Pakistan, like all other developing countries entrapped in debt, dictation and democracy crises, has no dearth of problems. Our country is characterized by patriarchy and its implications. Illiteracy of the teeming millions just accelerates the vicious circle of problems. In the current situation, our country not only needs political stability, gender responsive governance and strong economic growth, but a socially responsible media equipped with the ability to meet the challenges of our new world.
Global experiences have validated that preventing problems during adolescence is more practical, resource efficient and cost-effective rather that addressing problems once they occur. Programmers/projects that work with adolescents and young people benefit everyone.
It is the time to invest in young people and in their futures. And it is the time to live up to the commitments to young people the countries of the world have repeatedly made in international agreements.

Communication programmers play an essential role in educating, understanding, informing and motivating young people. Since young people are the passionate consumers of popular culture and entertainment, therefore entertainment through TV is an ideal channel to reach the youth.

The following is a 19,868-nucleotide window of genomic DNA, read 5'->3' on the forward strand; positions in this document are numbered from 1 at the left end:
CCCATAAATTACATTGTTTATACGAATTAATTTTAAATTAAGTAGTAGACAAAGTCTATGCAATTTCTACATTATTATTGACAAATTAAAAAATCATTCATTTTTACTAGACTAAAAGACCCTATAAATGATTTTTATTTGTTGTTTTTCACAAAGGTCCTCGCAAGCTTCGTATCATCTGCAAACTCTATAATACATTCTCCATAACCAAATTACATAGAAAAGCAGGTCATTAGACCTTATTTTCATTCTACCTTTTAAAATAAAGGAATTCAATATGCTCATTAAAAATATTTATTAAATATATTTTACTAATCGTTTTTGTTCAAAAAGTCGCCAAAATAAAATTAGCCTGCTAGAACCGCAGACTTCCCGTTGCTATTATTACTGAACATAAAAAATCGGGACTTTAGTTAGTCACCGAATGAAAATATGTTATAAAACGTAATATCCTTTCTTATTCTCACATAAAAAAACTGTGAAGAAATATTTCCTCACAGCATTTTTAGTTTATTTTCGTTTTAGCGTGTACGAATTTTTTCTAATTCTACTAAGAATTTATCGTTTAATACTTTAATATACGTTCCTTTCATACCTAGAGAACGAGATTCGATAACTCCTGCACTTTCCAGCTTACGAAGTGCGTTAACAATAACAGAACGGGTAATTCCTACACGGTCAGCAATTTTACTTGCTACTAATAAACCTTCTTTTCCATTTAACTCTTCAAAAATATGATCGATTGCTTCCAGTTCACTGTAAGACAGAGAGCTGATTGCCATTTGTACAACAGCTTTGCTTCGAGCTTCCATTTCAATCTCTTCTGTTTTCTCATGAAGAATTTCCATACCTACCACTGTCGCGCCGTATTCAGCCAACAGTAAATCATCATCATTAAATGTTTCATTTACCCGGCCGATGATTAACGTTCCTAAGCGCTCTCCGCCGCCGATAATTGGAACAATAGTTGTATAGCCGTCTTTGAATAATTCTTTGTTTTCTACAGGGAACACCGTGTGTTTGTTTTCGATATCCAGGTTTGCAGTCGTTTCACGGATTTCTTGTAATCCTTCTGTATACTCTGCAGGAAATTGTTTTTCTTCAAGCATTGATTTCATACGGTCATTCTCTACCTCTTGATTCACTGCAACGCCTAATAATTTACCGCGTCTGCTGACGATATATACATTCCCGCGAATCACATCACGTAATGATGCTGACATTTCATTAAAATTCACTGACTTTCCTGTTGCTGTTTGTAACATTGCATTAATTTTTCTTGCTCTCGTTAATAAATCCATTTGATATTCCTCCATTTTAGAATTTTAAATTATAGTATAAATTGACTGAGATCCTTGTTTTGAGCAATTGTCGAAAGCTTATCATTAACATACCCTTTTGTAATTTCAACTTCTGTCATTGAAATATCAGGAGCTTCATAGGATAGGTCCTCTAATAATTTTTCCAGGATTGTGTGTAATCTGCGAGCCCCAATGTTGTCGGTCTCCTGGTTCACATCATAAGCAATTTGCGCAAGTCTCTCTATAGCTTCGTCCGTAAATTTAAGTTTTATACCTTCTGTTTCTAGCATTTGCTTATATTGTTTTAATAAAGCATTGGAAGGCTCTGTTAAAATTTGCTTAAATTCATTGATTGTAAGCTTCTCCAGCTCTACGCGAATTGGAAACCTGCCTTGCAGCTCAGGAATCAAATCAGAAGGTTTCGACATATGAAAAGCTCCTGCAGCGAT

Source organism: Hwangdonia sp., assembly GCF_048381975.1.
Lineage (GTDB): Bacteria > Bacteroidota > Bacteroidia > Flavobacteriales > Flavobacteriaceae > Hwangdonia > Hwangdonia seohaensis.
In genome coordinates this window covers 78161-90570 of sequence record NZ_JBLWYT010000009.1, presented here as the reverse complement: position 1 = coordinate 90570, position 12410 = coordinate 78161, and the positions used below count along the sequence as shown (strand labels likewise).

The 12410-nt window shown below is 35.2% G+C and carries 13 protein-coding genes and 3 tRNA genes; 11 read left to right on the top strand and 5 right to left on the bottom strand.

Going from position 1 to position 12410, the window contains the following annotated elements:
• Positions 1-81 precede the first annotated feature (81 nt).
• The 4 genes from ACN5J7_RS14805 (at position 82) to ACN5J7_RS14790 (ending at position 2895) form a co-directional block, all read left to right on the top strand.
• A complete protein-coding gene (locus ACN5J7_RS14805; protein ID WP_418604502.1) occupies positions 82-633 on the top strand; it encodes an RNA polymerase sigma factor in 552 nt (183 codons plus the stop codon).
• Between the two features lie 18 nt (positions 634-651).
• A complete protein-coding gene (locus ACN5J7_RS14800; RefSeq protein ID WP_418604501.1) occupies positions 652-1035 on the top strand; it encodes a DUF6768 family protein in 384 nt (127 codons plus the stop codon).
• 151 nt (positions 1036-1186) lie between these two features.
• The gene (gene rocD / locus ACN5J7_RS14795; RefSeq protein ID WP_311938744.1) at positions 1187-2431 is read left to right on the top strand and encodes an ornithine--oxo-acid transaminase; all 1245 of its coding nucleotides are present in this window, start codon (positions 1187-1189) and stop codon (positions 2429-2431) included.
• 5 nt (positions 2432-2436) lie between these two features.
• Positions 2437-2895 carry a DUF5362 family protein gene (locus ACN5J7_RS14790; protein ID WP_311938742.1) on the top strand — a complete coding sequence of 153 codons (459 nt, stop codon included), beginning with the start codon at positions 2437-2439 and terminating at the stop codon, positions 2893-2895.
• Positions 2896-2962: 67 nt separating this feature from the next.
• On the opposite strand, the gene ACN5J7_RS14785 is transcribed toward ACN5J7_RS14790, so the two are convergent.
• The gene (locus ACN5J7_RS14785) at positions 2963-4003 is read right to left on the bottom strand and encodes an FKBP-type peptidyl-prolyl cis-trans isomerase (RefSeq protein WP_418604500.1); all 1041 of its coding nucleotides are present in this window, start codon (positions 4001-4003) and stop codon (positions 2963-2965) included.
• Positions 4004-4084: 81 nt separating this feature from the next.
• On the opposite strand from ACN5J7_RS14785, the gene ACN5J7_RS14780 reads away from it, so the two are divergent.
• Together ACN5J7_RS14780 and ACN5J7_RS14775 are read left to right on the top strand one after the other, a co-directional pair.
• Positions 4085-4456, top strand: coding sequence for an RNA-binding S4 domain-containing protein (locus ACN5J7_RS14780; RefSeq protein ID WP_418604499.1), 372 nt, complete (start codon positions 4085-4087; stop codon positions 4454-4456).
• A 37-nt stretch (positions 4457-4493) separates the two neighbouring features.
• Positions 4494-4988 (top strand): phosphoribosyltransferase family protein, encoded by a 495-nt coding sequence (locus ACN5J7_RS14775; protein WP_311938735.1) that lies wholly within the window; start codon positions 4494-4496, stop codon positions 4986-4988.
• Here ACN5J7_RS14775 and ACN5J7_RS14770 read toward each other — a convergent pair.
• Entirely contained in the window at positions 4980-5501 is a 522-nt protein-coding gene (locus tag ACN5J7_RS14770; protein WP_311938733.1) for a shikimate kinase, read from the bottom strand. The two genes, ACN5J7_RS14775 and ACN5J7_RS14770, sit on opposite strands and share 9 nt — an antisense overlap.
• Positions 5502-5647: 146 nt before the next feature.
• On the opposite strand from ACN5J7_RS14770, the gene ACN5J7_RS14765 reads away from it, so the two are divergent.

Regrettably, television in Pakistan has failed to provide the brand of entertainment that would address the contemporary needs of Pakistani youth. With the dawn of new channels in the private sector and a softened censor policy even for the state-owned and controlled PTV (as compared to Ziaul Haq`s regime) one finds breaking visual communication, but the commitment of all TV channels towards youth and sensitive gender issues is questionable. What Pakistani TV is communicating today can be summed up as mindless adoption and confused interpretation of globalization. As a result, young people are highly informed about fashion models, silver screen celebrities and other things which seldom have any relevance and usefulness in their practical lives. What is remarkably missing form our TV screens is the common youth , the rural youth, the unemployed youth, the uneducated youth ( do I need to recall that 40pc of our 144 million live below the poverty line below the poverty line drawn by the world bank and 70pc is the rural population). If there is any representation of this kind of youth or people in general on TV, it is done in a decidedly tedious technique.